23. Arbitration is an adjudicatory dispute resolution process by a private forum, governed by the provisions of the AC Act. The said Act makes it clear that there can be reference to arbitration only if there is an `arbitration agreement' between the parties. If there was a pre-existing arbitration agreement between the parties, in all probability, even before the suit reaches the stage governed by Order 10 of the Code, the matter would have stood referred to arbitration either by invoking section 8 or section 11 of the AC Act, and there would be no need to have recourse to arbitration under section 89 of the Code. Section 89 therefore pre-supposes that there is no pre-existing arbitration agreement. Even if there was no pre-existing arbitration agreement, the parties to the suit can agree for arbitration when the choice of ADR processes is offered to them by the court under section 89 of the Code. Such agreement can be by means of a joint memo or joint application or a joint affidavit before the court, or by record of the agreement by the court in the ordersheet signed by the parties. Once there is such an agreement in writing signed by parties, the matter can be referred to arbitration under section 89 of the Code; and on such reference, the provisions of AC Act will apply to the arbitration, and as noticed in Salem Bar-I, the case will go outside the stream of the court permanently and will not come back to the court.

24. If there is no agreement between the parties for reference to arbitration, the court cannot refer the matter to arbitration under section 89 of the Code. This is evident from the provisions of AC Act. A court has no power, authority or jurisdiction to refer unwilling parties to arbitration, if there is no arbitration agreement. This Court has consistently held that though section 89 of the Code mandates reference to ADR processes, reference to arbitration under section 89 of the Code could only be with the consent of both sides and not otherwise.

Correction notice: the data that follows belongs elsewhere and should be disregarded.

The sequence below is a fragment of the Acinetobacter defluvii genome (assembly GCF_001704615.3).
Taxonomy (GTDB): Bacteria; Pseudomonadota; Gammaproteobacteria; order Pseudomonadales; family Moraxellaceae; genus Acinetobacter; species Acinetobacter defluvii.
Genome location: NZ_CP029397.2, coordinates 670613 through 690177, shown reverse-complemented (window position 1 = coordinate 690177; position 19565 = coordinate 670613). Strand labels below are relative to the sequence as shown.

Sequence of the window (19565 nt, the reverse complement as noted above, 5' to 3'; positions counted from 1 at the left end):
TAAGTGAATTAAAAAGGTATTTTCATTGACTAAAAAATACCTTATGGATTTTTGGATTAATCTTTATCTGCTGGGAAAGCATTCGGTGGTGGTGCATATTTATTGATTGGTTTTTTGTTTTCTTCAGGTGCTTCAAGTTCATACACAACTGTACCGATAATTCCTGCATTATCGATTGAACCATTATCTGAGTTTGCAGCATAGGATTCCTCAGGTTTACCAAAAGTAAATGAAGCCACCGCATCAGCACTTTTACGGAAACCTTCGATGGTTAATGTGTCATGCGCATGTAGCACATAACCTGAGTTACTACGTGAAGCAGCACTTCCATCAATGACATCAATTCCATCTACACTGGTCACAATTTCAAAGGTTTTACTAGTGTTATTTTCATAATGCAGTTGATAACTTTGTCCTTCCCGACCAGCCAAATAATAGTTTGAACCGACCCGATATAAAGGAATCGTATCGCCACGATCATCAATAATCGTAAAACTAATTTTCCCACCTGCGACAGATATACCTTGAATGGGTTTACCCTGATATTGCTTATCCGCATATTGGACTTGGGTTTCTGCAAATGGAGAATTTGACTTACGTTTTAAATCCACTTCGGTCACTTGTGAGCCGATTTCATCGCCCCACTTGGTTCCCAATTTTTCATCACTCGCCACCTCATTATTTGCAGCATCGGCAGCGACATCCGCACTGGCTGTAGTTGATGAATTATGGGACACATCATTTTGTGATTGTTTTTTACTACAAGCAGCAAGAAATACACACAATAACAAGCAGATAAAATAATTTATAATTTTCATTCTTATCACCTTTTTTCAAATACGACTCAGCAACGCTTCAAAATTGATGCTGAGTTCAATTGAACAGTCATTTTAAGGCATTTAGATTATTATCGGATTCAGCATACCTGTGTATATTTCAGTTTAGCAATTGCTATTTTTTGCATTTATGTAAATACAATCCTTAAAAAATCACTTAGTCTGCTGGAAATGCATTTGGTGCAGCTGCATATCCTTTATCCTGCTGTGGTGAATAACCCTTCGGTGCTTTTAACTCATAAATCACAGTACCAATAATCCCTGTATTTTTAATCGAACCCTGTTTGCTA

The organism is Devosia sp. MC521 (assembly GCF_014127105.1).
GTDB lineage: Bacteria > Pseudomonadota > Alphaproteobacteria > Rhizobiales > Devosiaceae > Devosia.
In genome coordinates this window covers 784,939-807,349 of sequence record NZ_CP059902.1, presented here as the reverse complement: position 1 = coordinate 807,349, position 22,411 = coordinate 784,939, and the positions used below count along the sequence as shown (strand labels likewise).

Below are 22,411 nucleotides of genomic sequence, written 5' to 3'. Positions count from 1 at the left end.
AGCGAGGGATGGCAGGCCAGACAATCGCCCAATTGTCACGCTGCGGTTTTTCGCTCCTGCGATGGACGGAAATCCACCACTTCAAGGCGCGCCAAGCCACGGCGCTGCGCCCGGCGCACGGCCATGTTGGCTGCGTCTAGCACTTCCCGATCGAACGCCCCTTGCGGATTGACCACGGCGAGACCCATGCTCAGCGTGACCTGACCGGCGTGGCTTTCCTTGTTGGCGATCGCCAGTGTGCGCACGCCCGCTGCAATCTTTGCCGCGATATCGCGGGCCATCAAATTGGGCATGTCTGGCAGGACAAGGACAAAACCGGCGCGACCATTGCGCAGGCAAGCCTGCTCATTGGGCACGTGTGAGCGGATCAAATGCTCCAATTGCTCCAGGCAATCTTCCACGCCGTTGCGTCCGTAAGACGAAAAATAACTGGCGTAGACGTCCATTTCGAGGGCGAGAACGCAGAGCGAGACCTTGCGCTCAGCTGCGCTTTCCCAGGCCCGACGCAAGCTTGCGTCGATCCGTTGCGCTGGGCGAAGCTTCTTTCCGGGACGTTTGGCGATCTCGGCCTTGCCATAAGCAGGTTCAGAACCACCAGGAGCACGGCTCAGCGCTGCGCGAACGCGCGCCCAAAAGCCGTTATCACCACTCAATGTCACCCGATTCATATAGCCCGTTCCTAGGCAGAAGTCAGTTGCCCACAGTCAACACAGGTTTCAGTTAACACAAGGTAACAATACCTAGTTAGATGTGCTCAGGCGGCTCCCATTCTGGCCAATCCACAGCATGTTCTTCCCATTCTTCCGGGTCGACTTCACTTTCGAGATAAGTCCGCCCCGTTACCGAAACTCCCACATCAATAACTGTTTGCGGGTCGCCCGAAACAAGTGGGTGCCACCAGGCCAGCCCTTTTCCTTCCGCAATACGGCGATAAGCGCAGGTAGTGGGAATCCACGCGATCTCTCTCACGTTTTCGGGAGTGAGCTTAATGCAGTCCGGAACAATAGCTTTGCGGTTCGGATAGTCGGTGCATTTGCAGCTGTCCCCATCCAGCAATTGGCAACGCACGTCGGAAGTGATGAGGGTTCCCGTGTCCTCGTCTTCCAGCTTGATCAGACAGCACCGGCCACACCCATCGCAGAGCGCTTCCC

24.1) In Salem Bar (I), this Court held :

"It is quite obvious that the reason why Section 89 has been inserted is to try and see that all the cases which are filed in court need not necessarily be decided by the court itself. Keeping in mind the law's delays and the limited number of Judges which are available, it has now become imperative that resort should be had to alternative dispute resolution mechanism with a view to bring to an end litigation between the parties at an early date. The alternative dispute resolution (ADR) mechanism as contemplated by Section 89 is arbitration or conciliation or judicial settlement including settlement through Lok Adalat or mediation. x x x x x If the parties agree to arbitration, then the provisions of the Arbitration and Conciliation Act, 1996 will apply and that case will go outside the stream of the court but resorting to conciliation or judicial settlement or mediation with a view to settle the dispute would not ipso facto take the case outside the judicial system. All that this means is that effort has to be made to bring about an amicable settlement between the parties but if conciliation or mediation or judicial settlement is not possible, despite efforts being made, the case will ultimately go to trial."